The challenges of working with a sibling in a small business

Lizzie Fouracre shares her experiences of working with her brother Tim, the founder of an online accounting company.

Five years ago I was working for a Microsoft consultancy in Windsor and relatively happy with my lot. Although the company was lovely, for me personally there was no real buzz and the work was a bit mundane and unsatisfying. I wasn’t learning anything and I felt like I needed a change and challenge.

My brother Tim had set up Clear Books, an online accounting company, on his own and the business was gaining traction and growing. The company was targeting SMEs and accountants and he needed a sales and marketing manager to help support and accelerate its growth.

We talked about the role and what it would entail and subsequently he offered me the opportunity, albeit with a hefty reduction in my annual salary and a move to London where the office is based.  Brotherly love, you might call it! I wasn’t the first sibling Fouracre in the business as our brother John had also joined the company six months prior.

When I started in my new role, there were just five staff and my brothers and I outnumbered the other employees three to two. At that time you might say that it was a family-run business, but things began to change as the company expanded, more customers came on board and additional staff members were needed. It wasn’t long before the Fouracres became the minority, although my sister-in-law Ruth also joined the business a little later.

Working with family members has its swings and roundabouts, although I have to admit that in our case it’s mostly positive and I believe actually helps our business. Earlier on in life, I had never anticipated that one day I would be working alongside my two brothers or even one.

People often ask me what it’s like to work with them and how the dynamic works, especially as Tim is the founder of the company and it’s his brainchild and baby.

Being completely honest, to begin with I wasn’t sure that I could live up to his expectations. At the time of joining, I was definitely more sensitive, less assertive and quite unsure as to whether I was doing enough; I would worry about failing his dream to grow the company. It’s one thing floundering in a company that you’ve recently joined, but when it’s your brother’s ambition, it certainly sharpens the sensitivities!

What I quickly came to learn is that I really enjoy seeing my two brothers any time up to five days a week in working hours. That may sound a tad corny, but having them in my life on a continual basis makes me personally very happy. Some siblings may hate it, of course, and would prefer to see their brothers and sisters only now and again, and most certainly not at work.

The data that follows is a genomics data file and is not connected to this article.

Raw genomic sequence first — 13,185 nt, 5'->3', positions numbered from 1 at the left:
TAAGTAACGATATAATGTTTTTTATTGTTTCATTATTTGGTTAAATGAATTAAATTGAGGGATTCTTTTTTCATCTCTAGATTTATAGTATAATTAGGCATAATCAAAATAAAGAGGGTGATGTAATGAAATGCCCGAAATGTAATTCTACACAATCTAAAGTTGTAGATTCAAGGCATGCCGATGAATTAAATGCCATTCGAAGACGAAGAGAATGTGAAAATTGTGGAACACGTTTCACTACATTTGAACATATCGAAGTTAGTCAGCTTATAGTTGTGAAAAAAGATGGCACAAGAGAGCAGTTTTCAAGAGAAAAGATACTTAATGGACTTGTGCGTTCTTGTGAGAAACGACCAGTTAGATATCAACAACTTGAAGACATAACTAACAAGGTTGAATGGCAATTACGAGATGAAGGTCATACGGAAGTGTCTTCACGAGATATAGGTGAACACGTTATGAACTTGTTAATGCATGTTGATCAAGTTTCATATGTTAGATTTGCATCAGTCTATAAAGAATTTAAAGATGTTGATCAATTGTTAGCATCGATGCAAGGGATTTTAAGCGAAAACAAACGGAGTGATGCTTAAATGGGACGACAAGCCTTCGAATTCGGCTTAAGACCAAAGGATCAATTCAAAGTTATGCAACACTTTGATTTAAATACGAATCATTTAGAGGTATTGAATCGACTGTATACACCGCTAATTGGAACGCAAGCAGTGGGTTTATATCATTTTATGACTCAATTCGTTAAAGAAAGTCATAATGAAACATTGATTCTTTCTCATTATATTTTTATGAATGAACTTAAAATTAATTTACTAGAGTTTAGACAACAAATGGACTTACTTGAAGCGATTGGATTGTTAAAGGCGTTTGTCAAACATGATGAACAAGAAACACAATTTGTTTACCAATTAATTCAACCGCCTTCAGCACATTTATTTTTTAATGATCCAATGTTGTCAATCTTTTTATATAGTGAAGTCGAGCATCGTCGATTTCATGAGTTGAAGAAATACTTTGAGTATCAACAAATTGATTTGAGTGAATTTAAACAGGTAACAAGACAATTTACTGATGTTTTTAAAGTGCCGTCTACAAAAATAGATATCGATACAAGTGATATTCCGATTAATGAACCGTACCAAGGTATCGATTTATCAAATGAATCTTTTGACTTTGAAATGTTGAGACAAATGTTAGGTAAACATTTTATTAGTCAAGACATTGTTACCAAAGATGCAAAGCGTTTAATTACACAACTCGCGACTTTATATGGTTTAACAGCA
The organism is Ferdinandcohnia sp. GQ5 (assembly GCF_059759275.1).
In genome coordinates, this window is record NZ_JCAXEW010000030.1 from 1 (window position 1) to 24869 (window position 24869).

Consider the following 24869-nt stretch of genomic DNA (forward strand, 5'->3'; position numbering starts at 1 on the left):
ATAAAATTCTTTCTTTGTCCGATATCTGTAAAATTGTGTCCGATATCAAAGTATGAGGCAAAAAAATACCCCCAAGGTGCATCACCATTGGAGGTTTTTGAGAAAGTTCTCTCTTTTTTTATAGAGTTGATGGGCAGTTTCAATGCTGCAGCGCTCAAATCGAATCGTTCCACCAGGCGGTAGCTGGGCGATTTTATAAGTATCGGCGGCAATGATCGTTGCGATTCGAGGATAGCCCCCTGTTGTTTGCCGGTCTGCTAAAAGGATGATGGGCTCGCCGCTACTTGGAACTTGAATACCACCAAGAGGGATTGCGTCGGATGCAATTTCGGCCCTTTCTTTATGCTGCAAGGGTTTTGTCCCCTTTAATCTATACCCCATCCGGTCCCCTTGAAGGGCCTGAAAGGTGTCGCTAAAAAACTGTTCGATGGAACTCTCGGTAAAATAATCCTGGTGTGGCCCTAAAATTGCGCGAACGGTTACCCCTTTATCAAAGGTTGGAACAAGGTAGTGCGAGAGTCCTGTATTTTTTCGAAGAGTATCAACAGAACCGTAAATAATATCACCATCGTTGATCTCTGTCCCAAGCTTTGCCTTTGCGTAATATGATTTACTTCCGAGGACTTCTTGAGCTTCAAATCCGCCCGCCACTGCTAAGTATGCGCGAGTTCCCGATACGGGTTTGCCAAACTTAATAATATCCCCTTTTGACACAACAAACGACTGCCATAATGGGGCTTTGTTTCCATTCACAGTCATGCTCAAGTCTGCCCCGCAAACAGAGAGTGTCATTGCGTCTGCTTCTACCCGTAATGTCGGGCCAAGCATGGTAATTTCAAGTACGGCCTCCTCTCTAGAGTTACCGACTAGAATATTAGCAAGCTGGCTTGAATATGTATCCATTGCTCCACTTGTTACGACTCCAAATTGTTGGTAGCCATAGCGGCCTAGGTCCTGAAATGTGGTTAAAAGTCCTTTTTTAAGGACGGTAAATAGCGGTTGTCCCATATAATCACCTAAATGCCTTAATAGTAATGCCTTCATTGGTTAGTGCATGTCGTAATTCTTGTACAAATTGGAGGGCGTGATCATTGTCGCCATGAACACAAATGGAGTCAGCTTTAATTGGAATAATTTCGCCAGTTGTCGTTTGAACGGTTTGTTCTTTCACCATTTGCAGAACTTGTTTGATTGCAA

Mixing the professional and the personal

One of the challenges of siblings or indeed any family members working in the same business is that personal stuff – the things that happen outside of the office – can sometimes get dragged into the workplace. Thankfully we come from a large family where there are rarely any confrontational issues to deal with, but we are always mindful of mixing the two. Who knows, though, maybe our team would be happy to see a few EastEnders type dramas now and again!

Although we’re related, Tim, John and I do treat each other as colleagues in the company as we do with other team members. I wouldn’t want to be treated any differently because I’m related and I’m certain they feel the same.

Early on the situation did produce another interesting dynamic. In the workplace, I used to feel like I needed acknowledge and constant recognition from Tim as a brother. Maybe I half expected it because I’m his sister. But looking at it from his point of view, I could see why he would choose not to do so because it could be deemed as family favouritism. It wasn’t something we discussed, it just happened.

As well as being my brother, Tim is also my manager and a fellow director. In the same way that we line manage other colleagues, together we set my personal objectives and how these might best be achieved. As it happens our skills are quite different and yet complementary. As CEO, he focuses on setting the business vision and making sure that hard decisions are taken while I have taken on more of the role of people person; what many might deem as the softer skill set.

Switching in and out of sister mode is actually very natural. When I’m at work I always see and respect Tim as my boss. Outside of the office, for example over a Sunday family lunch or on a family break, he is my brother and we have lots of other things to do and discuss outside of work. I can’t quite tell if this is a conscious or unconscious approach for either of us; it just comes naturally and works.

When I first joined Clear Books, the business was small. Now it’s larger and growing all of the time. I’m sure there will be times going forward where the Fouracre dynamic changes again and we experience new challenges and opportunities that we never ever anticipated several years ago before the company was formed.

Lizzie Fouracre is the chief operating officer of Clear Books.

Further reading on family businesses

Alan Dobie

Alan Dobie

Alan was assistant editor at Vitesse Media Plc (previous owner of before moving on to a content producer role at Reed Business Information. He has over 17 years of experience in the...

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